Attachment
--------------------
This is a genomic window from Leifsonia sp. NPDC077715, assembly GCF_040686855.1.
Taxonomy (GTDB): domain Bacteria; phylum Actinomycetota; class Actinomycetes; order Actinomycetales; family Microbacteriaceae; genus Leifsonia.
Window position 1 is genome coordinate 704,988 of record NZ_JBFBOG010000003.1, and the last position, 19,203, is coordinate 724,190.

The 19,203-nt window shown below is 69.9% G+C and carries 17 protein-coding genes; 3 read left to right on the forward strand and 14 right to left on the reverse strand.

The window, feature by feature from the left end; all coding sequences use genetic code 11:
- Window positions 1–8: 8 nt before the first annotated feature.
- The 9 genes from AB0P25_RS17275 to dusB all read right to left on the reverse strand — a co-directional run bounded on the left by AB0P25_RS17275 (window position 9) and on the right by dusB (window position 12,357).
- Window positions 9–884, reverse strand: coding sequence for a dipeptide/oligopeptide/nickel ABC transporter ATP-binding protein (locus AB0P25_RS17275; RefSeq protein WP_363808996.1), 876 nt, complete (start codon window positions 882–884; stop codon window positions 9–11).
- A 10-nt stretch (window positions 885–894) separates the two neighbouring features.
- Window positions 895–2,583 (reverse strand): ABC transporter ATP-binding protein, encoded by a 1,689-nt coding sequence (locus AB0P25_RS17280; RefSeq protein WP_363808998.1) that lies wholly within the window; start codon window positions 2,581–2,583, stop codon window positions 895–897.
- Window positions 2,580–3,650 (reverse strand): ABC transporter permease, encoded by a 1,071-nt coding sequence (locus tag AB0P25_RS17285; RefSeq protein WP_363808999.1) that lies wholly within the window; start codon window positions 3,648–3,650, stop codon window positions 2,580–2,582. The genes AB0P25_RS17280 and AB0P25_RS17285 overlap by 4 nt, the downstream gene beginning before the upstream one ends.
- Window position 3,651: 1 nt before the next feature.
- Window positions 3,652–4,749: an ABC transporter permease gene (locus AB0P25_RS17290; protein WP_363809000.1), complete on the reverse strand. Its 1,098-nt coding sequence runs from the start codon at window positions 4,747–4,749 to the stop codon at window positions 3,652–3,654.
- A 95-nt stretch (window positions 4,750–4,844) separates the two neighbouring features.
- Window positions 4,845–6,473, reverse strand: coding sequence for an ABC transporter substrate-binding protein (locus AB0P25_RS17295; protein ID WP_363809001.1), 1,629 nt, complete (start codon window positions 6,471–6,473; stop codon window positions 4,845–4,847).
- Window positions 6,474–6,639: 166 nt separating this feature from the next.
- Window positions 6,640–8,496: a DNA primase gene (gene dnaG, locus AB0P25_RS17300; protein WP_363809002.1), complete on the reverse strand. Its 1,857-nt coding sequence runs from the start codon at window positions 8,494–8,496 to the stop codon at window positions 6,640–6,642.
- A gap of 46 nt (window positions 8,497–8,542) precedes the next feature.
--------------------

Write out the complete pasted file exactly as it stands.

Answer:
This is a genomic window from Leifsonia sp. NPDC077715, assembly GCF_040686855.1.
Taxonomy (GTDB): domain Bacteria; phylum Actinomycetota; class Actinomycetes; order Actinomycetales; family Microbacteriaceae; genus Leifsonia.
Window position 1 is genome coordinate 704,988 of record NZ_JBFBOG010000003.1, and the last position, 19,203, is coordinate 724,190.

The 19,203-nt window shown below is 69.9% G+C and carries 17 protein-coding genes; 3 read left to right on the forward strand and 14 right to left on the reverse strand.

The window, feature by feature from the left end; all coding sequences use genetic code 11:
- Window positions 1–8: 8 nt before the first annotated feature.
- The 9 genes from AB0P25_RS17275 to dusB all read right to left on the reverse strand — a co-directional run bounded on the left by AB0P25_RS17275 (window position 9) and on the right by dusB (window position 12,357).
- Window positions 9–884, reverse strand: coding sequence for a dipeptide/oligopeptide/nickel ABC transporter ATP-binding protein (locus AB0P25_RS17275; RefSeq protein WP_363808996.1), 876 nt, complete (start codon window positions 882–884; stop codon window positions 9–11).
- A 10-nt stretch (window positions 885–894) separates the two neighbouring features.
- Window positions 895–2,583 (reverse strand): ABC transporter ATP-binding protein, encoded by a 1,689-nt coding sequence (locus AB0P25_RS17280; RefSeq protein WP_363808998.1) that lies wholly within the window; start codon window positions 2,581–2,583, stop codon window positions 895–897.
- Window positions 2,580–3,650 (reverse strand): ABC transporter permease, encoded by a 1,071-nt coding sequence (locus tag AB0P25_RS17285; RefSeq protein WP_363808999.1) that lies wholly within the window; start codon window positions 3,648–3,650, stop codon window positions 2,580–2,582. The genes AB0P25_RS17280 and AB0P25_RS17285 overlap by 4 nt, the downstream gene beginning before the upstream one ends.
- Window position 3,651: 1 nt before the next feature.
- Window positions 3,652–4,749: an ABC transporter permease gene (locus AB0P25_RS17290; protein WP_363809000.1), complete on the reverse strand. Its 1,098-nt coding sequence runs from the start codon at window positions 4,747–4,749 to the stop codon at window positions 3,652–3,654.
- A 95-nt stretch (window positions 4,750–4,844) separates the two neighbouring features.
- Window positions 4,845–6,473, reverse strand: coding sequence for an ABC transporter substrate-binding protein (locus AB0P25_RS17295; protein ID WP_363809001.1), 1,629 nt, complete (start codon window positions 6,471–6,473; stop codon window positions 4,845–4,847).
- Window positions 6,474–6,639: 166 nt separating this feature from the next.
- Window positions 6,640–8,496: a DNA primase gene (gene dnaG, locus AB0P25_RS17300; protein WP_363809002.1), complete on the reverse strand. Its 1,857-nt coding sequence runs from the start codon at window positions 8,494–8,496 to the stop codon at window positions 6,640–6,642.
- A gap of 46 nt (window positions 8,497–8,542) precedes the next feature.